Kessler’s order bars the trust from telling facade donors that the Internal Revenue Service has established a benchmark allowing tax deductions of up to 15 percent of a building’s value. It also bars the trust from steering property owners to particular real estate appraisers and from accepting facade easements that lack any “conservation purpose.”
Under the donation system, property owners promise that they will not change the outward appearance of their historic homes and office buildings without permission. They “donate” the promises — in the form of easements — to preservation organizations and deduct an amount estimated to represent the gifts’ cash value from their income taxes as a charitable contribution, just as if they had given old clothing to a charity thrift shop. Some individual property owners have claimed tax deductions exceeding $1 million.
But preservation laws in the District and many other cities forbid unapproved changes to the exterior of historic homes, meaning the property owners are promising not to alter something they cannot legally change.
The judge prohibited the trust from asking property owners to give it a percentage of the tax deduction they expected to receive from the IRS. And she ordered the trust to pay an independent monitor to ensure that it complies. Kessler did not rule on whether the trust is entitled to retain its tax-exempt status, which the Justice Department called a question “for a different forum.”
The Justice Department says that the easements have cost U.S. taxpayers $1.2 billion in recent years and that many of the related deductions have been wildly inflated. As a result, the IRS is examining the returns of hundreds of taxpayers in New York, Baltimore, Boston and the District.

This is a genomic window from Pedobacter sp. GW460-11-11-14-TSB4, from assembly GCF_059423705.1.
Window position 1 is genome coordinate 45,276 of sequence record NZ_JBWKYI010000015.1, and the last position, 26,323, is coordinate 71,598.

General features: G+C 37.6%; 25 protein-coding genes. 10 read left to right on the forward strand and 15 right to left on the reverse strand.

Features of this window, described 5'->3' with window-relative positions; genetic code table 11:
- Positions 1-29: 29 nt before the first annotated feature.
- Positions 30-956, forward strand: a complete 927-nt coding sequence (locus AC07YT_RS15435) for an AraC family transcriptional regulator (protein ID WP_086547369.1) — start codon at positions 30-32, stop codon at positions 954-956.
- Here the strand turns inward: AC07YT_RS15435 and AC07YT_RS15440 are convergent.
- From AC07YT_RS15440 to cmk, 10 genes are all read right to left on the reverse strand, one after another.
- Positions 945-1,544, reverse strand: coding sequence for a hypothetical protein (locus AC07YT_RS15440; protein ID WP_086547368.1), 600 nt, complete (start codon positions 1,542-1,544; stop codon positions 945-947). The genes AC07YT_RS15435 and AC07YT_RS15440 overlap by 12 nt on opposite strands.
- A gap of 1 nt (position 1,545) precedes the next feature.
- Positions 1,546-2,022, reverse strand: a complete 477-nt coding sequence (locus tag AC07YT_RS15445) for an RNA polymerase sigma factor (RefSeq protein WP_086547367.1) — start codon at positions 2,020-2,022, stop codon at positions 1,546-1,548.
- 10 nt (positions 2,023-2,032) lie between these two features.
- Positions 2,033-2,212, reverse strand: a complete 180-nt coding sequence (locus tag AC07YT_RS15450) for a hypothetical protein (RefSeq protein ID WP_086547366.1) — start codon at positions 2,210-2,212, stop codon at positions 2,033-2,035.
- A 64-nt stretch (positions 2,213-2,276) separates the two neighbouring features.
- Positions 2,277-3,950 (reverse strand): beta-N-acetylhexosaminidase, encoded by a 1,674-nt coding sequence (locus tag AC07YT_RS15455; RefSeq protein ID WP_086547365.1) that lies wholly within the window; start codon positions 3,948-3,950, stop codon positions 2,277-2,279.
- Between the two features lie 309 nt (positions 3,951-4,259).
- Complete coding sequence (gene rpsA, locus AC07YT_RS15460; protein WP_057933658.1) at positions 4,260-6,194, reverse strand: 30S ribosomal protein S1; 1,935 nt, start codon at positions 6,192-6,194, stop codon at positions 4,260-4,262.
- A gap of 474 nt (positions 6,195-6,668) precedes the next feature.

The trust said in a statement that it was admitting no wrongdoing and accused the government of overreaching. It described the injunction as a “favorable settlement” that “vindicated the Trust and its long-standing practices.”
“The Trust is gratified that the settlement puts this matter behind it and allows the Trust to return its full attention to its historic preservation mission,” McClain said in a statement.
Under the rules of the easement laws, the tax write-offs are supposed to represent the decline in the property’s worth attributable to the restriction on altering the facade. But market studies show that the easements generally do not hurt resale, making the tax breaks unwarranted, the Justice Department said.
In return for help arranging the donations, the property owners have contributed millions of dollars to a handful of nonprofit organizations and private businesses associated with McClain that made the transactions possible, the Justice Department said.
Most of those property owners live in the District, where McClain’s operation started and is based. The lucrative arrangements were first described in “Rich With History,” a 2004 Washington Post investigative series.